Tiny House in a Landscape

log cabin in a landscape

This weeks Tiny House in a Landscape is a cabin featuring Fred Beal who lives in Helena, Montana. I featured one of Fred’s cabins in this feature in 2013 and he has been busy building more cabins and plans ever since we first met.

Fred is an expert with the Log Dovetail technique in building log cabins. He recently relocated this cabin featured here and I have included a couple of photographs of the move.

log cabin on the move

Fred is now offering plans for his cabins, some are free plans and others are paid. I have attached a couple of photos of the plans so that you can get an idea what they are like. To learn more about Fred and his company and see all his plans click here: http://logdovetailjig.com/cabin_plans.html to see more photos of the move click here: http://www.onbeavercreek.blogspot.com/2014/08/moving-day.html Thanks Fred for the update. Please keep us posted on your future projects.

log cabin being placed on foundationplan0 plan1 plan2 plan3

Tiny House in a Landscape

Deschutes River Cabin

My son Ted and I spent Thanksgiving this year on our own. My wife Janelle’s mother had open heart surgery so she has been down with her. Our daughter Emily stayed in Portland and celebrated Thanksgiving with friends.

We decided to find a place that served a traditional Thanksgiving meal and was open on the holiday and ended up at the Riverhouse Restaurant. While eating our dinner we spotted this old log cabin across the river and decided to check it out when we were done. Turns out it has a pretty interesting history. Copyright Photo by Kent Griswold

The cabin was used by the Old Sterns Cattle Company as a mine shack in the early 1900s along the Lazy River, south of Sunriver, Oregon.

In the 1970s, it was used in an old Western film with John Wayne and Katharine Hepburn called “Rooster Cogburn.” Shot in Smith Rock State Park, the cabin moved to this site after filming ended. A piece of old Hollywood in our little town of Bend, Oregon!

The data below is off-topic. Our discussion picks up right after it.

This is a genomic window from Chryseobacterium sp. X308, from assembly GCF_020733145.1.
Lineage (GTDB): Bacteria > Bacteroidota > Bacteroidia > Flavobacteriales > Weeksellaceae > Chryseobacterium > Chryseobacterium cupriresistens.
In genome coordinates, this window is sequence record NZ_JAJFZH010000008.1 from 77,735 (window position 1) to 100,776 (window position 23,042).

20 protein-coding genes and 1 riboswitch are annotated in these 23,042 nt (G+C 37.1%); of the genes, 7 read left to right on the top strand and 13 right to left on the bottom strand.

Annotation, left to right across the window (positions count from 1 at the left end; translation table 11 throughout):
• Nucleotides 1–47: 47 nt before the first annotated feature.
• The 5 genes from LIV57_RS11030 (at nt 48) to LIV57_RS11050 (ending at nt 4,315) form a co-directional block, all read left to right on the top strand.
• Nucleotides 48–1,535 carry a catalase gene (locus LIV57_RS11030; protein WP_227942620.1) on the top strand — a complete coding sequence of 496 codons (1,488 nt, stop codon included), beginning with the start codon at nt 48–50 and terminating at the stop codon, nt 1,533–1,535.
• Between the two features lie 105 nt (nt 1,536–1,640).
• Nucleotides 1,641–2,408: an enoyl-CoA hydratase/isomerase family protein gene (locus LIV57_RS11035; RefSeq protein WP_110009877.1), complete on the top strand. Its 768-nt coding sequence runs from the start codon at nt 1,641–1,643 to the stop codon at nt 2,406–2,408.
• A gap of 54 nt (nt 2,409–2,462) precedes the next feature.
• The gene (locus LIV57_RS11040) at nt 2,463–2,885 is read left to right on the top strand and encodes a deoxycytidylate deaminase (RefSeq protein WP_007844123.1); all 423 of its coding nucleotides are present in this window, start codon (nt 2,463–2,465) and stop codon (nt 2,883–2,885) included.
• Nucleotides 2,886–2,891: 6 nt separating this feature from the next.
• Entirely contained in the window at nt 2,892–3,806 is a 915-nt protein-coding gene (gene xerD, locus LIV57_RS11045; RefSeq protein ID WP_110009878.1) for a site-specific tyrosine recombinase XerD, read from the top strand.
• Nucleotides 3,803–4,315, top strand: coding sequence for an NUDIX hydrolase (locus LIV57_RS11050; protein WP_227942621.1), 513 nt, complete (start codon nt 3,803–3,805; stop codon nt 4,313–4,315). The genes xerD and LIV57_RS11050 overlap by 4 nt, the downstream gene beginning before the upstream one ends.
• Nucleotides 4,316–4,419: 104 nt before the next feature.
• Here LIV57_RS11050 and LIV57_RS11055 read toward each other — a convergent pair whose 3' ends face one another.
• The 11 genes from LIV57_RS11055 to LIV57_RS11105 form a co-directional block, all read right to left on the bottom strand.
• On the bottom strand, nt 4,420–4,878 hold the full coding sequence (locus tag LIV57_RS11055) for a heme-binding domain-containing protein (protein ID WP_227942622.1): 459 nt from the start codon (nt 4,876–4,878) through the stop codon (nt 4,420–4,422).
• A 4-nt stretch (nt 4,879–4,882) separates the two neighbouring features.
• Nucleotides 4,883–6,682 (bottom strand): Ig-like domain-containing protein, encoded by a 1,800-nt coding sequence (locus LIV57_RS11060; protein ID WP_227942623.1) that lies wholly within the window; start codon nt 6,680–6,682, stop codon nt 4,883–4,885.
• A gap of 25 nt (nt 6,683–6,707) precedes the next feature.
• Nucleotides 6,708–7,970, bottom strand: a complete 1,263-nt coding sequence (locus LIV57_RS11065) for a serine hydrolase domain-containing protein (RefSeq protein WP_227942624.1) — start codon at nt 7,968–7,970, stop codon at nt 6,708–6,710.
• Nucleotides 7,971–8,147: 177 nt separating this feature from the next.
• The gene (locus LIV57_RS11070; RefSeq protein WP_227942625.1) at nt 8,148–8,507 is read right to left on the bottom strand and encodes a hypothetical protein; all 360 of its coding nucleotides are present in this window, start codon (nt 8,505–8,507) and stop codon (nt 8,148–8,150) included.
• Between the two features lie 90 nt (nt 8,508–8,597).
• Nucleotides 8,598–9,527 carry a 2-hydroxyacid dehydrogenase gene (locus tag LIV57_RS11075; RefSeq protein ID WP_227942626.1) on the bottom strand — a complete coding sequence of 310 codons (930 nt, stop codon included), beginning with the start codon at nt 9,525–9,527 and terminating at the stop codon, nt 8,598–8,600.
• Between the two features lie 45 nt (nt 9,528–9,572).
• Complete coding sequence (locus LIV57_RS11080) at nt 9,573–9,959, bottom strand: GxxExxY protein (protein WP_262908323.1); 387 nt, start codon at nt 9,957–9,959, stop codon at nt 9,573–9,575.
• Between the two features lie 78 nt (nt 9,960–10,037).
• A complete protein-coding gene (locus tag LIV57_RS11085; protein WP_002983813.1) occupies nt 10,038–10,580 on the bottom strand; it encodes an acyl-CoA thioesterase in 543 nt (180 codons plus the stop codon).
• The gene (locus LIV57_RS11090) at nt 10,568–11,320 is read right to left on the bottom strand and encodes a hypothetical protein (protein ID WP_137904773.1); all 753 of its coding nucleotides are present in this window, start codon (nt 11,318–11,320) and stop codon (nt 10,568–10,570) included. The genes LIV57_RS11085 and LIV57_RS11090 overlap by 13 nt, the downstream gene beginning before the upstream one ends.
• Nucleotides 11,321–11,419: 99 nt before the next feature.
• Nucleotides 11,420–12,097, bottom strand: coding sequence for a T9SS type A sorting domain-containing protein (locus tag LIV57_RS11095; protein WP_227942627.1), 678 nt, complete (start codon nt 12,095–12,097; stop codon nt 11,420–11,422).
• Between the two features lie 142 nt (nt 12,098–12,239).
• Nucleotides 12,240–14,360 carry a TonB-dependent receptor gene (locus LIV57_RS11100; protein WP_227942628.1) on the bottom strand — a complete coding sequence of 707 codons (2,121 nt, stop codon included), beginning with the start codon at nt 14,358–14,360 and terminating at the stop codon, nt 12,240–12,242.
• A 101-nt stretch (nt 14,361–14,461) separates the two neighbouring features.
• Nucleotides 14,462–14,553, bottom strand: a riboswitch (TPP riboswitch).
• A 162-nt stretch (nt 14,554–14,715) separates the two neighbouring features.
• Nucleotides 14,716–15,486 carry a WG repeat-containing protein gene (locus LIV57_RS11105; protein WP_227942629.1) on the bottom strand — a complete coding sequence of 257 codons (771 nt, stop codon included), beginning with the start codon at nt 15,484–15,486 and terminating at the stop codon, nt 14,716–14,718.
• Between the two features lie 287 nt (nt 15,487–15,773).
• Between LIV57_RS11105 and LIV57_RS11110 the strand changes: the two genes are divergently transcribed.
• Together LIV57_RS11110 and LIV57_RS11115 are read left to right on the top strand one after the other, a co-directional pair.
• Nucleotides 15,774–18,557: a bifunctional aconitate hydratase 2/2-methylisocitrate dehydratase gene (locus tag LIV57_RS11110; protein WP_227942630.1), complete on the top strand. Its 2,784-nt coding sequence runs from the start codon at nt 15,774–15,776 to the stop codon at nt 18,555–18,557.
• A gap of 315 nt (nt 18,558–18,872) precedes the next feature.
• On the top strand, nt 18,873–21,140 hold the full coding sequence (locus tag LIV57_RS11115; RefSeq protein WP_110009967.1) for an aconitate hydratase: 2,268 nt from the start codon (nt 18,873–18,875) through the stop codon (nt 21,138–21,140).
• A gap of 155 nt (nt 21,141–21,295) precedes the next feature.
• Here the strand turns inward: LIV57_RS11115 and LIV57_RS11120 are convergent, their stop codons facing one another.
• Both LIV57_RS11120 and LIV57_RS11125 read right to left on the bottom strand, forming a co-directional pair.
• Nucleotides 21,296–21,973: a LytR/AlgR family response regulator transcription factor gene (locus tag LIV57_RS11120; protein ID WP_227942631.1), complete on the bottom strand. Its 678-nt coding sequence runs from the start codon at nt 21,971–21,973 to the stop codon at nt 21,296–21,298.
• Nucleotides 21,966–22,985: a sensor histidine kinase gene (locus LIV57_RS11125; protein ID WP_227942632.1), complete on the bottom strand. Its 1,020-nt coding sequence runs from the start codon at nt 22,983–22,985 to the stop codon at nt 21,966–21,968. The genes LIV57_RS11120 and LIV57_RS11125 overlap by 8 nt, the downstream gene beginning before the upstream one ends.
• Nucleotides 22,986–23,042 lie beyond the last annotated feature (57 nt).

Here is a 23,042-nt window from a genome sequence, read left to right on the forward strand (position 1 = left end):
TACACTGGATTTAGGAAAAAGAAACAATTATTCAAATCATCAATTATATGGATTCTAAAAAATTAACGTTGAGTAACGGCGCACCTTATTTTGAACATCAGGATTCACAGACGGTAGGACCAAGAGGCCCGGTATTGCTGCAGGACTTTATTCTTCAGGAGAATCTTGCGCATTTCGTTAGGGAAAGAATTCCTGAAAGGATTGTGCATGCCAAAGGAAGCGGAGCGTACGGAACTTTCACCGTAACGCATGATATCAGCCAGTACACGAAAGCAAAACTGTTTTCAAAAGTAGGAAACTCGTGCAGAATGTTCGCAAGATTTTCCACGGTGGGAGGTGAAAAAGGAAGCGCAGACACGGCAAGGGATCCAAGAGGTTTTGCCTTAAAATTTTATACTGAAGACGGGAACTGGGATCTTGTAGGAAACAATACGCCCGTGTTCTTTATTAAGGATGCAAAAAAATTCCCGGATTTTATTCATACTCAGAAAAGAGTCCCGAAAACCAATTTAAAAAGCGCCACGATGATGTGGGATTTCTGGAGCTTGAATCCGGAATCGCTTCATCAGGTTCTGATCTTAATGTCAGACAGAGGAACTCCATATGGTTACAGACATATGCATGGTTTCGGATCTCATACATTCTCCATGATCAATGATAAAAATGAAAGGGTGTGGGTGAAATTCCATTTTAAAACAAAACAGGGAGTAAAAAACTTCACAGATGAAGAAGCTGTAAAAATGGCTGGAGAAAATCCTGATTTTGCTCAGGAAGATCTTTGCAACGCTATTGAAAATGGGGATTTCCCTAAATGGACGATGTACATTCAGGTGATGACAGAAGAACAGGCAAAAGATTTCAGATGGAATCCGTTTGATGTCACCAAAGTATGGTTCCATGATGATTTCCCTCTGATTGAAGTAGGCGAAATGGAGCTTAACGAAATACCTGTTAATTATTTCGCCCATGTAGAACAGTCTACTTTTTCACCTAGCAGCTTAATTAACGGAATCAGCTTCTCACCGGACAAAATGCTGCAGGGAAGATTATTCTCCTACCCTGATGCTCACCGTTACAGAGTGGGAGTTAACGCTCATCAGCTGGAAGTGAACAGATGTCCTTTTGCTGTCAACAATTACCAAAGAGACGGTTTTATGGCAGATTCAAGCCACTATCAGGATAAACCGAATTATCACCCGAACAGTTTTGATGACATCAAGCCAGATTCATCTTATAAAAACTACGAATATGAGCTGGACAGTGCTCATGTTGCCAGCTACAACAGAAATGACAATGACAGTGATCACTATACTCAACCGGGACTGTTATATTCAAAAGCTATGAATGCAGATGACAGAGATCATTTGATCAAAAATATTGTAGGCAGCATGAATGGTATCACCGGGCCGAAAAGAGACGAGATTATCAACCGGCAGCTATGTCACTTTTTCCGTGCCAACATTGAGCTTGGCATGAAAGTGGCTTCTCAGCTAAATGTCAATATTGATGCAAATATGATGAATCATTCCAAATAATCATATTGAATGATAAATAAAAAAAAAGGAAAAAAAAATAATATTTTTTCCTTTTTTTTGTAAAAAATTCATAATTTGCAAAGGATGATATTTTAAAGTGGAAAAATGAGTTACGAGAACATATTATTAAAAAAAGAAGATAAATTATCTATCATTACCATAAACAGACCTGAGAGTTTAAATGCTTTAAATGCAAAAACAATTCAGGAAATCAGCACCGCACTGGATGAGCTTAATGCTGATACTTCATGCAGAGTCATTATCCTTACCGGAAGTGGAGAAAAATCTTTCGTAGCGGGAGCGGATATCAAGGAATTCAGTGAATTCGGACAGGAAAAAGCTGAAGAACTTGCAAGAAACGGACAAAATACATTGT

Managing Partner of the Riverhouse Hotel, Wayne Purcell, talks about the history of this cabin in the video below from Zolo Media.

Tiny House in a Landscape

tiny log cabin

My wife and I recently had the opportunity to vacation in Alaska via a cruise. Feeling that this was probably a once in a lifetime experience we spent some extra money to go on an excursion to the Taku Lodge in Southeast Alaska.

We had the opportunity to fly in a classic deHavilland seaplane over five breathtaking glaciers flowing from the Juneau Icefield, deep blue crevasses, snow-capped mountains, and the lush Tongass National Forest.

Once we arrived at the lodge we explored the area and took a nice walk. Along the way there was the nice little log cabin that I was able to photograph from the outside. Unfortunately I was not allowed to view and photograph the interior. I thought it was a great example of a tiny log home and a scenic spot to fit in the Tiny House in a Landscape series.

side view of log cabin

front view of log cabin

Taku Lodge mailbox

Happy 4th of July

Hey everyone, I just wanted to wish all the Tiny House Blog readers a Happy 4th of July. I hope you are all out enjoying good times with family and friends.